A Chicago public league basketball star featured on a reality show with LeBron James has been sentenced in the murder of a doorman at Chicago nightclub Sound-Bar.
Armond Williams was sentenced to 20 years in prison this week after pleading guilty to first-degree murder. CWB Chicago was the first to report Williams’ sentencing. CWB Chicago adds that two others accused of participating in the shooting are still contesting the charges.
Williams was originally charged with 19 felonies; 18 were dismissed after Williams agreed to plead guilty to a single charge of first-degree murder.
The March 8 2019 shooting outside Sound-Bar actually began a week prior, according to prosecutors, when defendant Michael Matthews allegedly objected to how he’d been searched by club security. According to the prosecution narrative, Matthews returned to the club on March 8 with Williams and co-defendant Jon Poole and complained about the search during his previous visit. After the argument turned physical and several security guards were punched, Sound-Bar doorman Thurmond Bailey pulled out a gun. Williams pulled out his own gun and shot Bailey. While fleeing the scene, Poole was allegedly handed the gun and fired at the club. Bailey later died of gunshot wounds from the shooting; another man that CWB identifies as Sound-Bar owner Mark Jurcyzk was also injured.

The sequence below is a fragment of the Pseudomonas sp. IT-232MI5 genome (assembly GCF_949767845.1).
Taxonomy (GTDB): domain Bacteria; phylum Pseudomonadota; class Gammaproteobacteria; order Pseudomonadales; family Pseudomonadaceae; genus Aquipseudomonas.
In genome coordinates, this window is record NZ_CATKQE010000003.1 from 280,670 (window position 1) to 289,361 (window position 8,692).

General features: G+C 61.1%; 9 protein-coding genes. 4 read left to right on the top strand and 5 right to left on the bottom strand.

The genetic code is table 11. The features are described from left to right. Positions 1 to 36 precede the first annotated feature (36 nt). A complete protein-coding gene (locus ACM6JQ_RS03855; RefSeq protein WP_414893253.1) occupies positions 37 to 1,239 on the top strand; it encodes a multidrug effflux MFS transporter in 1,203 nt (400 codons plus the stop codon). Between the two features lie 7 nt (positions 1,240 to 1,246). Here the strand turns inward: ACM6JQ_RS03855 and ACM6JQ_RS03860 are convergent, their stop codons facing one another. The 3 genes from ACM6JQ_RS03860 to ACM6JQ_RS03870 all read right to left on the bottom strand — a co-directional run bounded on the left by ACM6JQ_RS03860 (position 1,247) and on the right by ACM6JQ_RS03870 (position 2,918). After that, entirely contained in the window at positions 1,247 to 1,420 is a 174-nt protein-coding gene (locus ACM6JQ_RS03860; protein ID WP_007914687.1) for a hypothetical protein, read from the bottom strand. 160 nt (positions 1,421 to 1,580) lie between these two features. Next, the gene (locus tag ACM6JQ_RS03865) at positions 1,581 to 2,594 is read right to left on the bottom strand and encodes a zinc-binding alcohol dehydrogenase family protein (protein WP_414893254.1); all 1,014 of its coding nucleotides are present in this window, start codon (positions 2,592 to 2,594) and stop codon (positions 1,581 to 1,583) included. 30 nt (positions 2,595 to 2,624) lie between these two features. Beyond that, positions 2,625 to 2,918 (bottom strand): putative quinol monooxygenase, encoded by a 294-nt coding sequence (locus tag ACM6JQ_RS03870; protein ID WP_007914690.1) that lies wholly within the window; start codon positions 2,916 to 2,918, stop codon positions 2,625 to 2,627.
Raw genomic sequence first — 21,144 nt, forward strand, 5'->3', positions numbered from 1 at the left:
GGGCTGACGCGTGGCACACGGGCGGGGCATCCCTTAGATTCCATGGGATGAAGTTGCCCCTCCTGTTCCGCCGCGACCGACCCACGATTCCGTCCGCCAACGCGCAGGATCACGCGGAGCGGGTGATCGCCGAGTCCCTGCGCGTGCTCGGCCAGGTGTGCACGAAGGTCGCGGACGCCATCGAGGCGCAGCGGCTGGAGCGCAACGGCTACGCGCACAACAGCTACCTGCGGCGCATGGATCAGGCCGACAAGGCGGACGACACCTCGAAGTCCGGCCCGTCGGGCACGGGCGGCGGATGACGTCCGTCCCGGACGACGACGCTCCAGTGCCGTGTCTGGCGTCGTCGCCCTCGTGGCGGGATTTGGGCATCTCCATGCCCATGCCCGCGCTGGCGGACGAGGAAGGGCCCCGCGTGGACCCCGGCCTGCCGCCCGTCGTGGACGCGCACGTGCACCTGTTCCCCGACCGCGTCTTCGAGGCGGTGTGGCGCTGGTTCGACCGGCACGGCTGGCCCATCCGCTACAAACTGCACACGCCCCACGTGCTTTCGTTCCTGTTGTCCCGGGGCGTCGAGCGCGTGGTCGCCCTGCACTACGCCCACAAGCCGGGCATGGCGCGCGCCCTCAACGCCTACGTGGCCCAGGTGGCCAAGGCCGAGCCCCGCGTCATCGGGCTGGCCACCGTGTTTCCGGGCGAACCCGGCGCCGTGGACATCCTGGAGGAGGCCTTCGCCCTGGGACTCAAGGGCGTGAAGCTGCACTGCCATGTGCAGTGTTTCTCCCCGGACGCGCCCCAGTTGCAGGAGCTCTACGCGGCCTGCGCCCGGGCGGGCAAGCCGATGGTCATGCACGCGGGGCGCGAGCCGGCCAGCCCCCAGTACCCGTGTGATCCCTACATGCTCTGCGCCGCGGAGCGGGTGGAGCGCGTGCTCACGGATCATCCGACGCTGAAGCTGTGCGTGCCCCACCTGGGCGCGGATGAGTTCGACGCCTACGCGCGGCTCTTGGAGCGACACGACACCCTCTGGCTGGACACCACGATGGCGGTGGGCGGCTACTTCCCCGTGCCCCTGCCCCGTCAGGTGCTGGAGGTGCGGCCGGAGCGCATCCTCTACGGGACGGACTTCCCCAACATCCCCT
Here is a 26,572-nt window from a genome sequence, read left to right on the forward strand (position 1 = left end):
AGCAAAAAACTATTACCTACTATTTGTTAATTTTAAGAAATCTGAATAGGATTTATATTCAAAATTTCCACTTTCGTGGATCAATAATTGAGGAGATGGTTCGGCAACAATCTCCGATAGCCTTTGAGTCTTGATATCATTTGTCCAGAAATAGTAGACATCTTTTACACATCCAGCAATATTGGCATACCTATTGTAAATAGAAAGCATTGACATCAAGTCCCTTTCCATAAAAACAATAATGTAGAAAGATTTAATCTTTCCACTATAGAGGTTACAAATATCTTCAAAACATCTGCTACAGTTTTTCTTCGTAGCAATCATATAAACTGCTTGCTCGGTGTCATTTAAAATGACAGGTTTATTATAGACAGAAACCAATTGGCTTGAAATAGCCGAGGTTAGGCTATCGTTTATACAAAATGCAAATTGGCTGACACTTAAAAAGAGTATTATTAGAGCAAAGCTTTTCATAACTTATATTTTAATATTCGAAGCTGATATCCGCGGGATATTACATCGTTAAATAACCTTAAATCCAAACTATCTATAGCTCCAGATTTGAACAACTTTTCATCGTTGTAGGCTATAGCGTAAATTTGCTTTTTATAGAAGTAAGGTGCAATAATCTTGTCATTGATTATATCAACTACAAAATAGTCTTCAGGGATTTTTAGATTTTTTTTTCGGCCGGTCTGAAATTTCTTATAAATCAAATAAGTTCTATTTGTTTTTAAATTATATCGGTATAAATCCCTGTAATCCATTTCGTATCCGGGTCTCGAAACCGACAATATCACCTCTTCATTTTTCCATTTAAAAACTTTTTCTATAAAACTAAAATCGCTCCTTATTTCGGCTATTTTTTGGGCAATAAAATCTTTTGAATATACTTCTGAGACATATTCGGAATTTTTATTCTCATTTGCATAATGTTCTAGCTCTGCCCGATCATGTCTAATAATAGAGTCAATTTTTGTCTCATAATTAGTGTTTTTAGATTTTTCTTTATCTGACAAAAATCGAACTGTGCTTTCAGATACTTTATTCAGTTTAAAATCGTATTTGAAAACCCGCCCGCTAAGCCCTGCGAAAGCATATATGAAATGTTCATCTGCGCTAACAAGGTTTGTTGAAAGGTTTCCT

Armond Williams starred as a basketball player in the Chicago Public League and was the state slam dunk champion in 2000. Williams started for three years for the UIC Flames and was the 2004 Horizon League Tournament MVP. He appeared as part of the Chicago team in the 2005 season of Battlegrounds: King of the Court, an MTV reality show hosted by LeBron James. His teammates included future NBA ballers Patrick Beverley and Jeremy Pargo, on a team coached by future NBA Finals MVP Andre Iguodala.
A cousin of Williams is quoted in a 2019 story in the Chicago Sun-Times as stating that Williams was a regular at Sound-Bar but wasn’t planning on visiting that night.
Thurmond Bailey was 28 years old. His mother described him as “the epitome of a black young man blazing his course in the world.”
“He was just an amazing young man, a young man that was loved and cherished.”